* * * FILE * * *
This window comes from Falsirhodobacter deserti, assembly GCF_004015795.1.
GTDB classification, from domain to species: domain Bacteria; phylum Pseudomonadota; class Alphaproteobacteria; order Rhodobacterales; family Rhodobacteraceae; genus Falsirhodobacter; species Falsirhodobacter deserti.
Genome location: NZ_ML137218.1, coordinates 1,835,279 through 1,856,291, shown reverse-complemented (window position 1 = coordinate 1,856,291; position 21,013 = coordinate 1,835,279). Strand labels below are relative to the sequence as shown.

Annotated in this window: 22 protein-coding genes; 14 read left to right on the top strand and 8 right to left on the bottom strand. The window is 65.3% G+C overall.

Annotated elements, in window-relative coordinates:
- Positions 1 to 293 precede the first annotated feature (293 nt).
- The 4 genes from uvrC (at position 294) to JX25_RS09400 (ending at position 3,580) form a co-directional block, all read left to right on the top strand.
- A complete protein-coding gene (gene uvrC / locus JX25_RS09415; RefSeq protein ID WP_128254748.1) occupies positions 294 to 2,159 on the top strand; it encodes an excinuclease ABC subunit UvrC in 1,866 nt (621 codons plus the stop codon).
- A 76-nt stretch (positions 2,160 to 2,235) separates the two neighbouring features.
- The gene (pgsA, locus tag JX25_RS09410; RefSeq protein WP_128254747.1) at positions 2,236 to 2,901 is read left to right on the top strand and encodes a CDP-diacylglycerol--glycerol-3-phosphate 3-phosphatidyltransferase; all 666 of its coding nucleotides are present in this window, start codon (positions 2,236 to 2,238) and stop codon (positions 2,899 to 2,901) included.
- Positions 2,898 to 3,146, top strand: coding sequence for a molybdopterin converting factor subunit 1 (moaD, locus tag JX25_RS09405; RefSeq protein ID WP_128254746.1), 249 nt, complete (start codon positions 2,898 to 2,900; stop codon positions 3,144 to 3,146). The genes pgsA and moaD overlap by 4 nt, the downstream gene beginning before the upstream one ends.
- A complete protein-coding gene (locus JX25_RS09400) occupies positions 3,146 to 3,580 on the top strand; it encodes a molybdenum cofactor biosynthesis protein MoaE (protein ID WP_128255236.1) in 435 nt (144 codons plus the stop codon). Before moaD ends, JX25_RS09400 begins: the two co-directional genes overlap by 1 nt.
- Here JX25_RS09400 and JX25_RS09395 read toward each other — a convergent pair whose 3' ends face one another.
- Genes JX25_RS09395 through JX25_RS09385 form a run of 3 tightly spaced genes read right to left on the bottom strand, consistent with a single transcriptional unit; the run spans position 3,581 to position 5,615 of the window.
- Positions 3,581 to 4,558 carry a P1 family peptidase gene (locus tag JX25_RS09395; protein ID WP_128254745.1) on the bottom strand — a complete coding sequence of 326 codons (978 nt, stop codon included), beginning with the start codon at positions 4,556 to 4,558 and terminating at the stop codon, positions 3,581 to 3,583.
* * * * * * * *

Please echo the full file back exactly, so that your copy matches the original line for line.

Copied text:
This window comes from Falsirhodobacter deserti, assembly GCF_004015795.1.
GTDB classification, from domain to species: domain Bacteria; phylum Pseudomonadota; class Alphaproteobacteria; order Rhodobacterales; family Rhodobacteraceae; genus Falsirhodobacter; species Falsirhodobacter deserti.
Genome location: NZ_ML137218.1, coordinates 1,835,279 through 1,856,291, shown reverse-complemented (window position 1 = coordinate 1,856,291; position 21,013 = coordinate 1,835,279). Strand labels below are relative to the sequence as shown.

Annotated in this window: 22 protein-coding genes; 14 read left to right on the top strand and 8 right to left on the bottom strand. The window is 65.3% G+C overall.

Annotated elements, in window-relative coordinates:
- Positions 1 to 293 precede the first annotated feature (293 nt).
- The 4 genes from uvrC (at position 294) to JX25_RS09400 (ending at position 3,580) form a co-directional block, all read left to right on the top strand.
- A complete protein-coding gene (gene uvrC / locus JX25_RS09415; RefSeq protein ID WP_128254748.1) occupies positions 294 to 2,159 on the top strand; it encodes an excinuclease ABC subunit UvrC in 1,866 nt (621 codons plus the stop codon).
- A 76-nt stretch (positions 2,160 to 2,235) separates the two neighbouring features.
- The gene (pgsA, locus tag JX25_RS09410; RefSeq protein WP_128254747.1) at positions 2,236 to 2,901 is read left to right on the top strand and encodes a CDP-diacylglycerol--glycerol-3-phosphate 3-phosphatidyltransferase; all 666 of its coding nucleotides are present in this window, start codon (positions 2,236 to 2,238) and stop codon (positions 2,899 to 2,901) included.
- Positions 2,898 to 3,146, top strand: coding sequence for a molybdopterin converting factor subunit 1 (moaD, locus tag JX25_RS09405; RefSeq protein ID WP_128254746.1), 249 nt, complete (start codon positions 2,898 to 2,900; stop codon positions 3,144 to 3,146). The genes pgsA and moaD overlap by 4 nt, the downstream gene beginning before the upstream one ends.
- A complete protein-coding gene (locus JX25_RS09400) occupies positions 3,146 to 3,580 on the top strand; it encodes a molybdenum cofactor biosynthesis protein MoaE (protein ID WP_128255236.1) in 435 nt (144 codons plus the stop codon). Before moaD ends, JX25_RS09400 begins: the two co-directional genes overlap by 1 nt.
- Here JX25_RS09400 and JX25_RS09395 read toward each other — a convergent pair whose 3' ends face one another.
- Genes JX25_RS09395 through JX25_RS09385 form a run of 3 tightly spaced genes read right to left on the bottom strand, consistent with a single transcriptional unit; the run spans position 3,581 to position 5,615 of the window.
- Positions 3,581 to 4,558 carry a P1 family peptidase gene (locus tag JX25_RS09395; protein ID WP_128254745.1) on the bottom strand — a complete coding sequence of 326 codons (978 nt, stop codon included), beginning with the start codon at positions 4,556 to 4,558 and terminating at the stop codon, positions 3,581 to 3,583.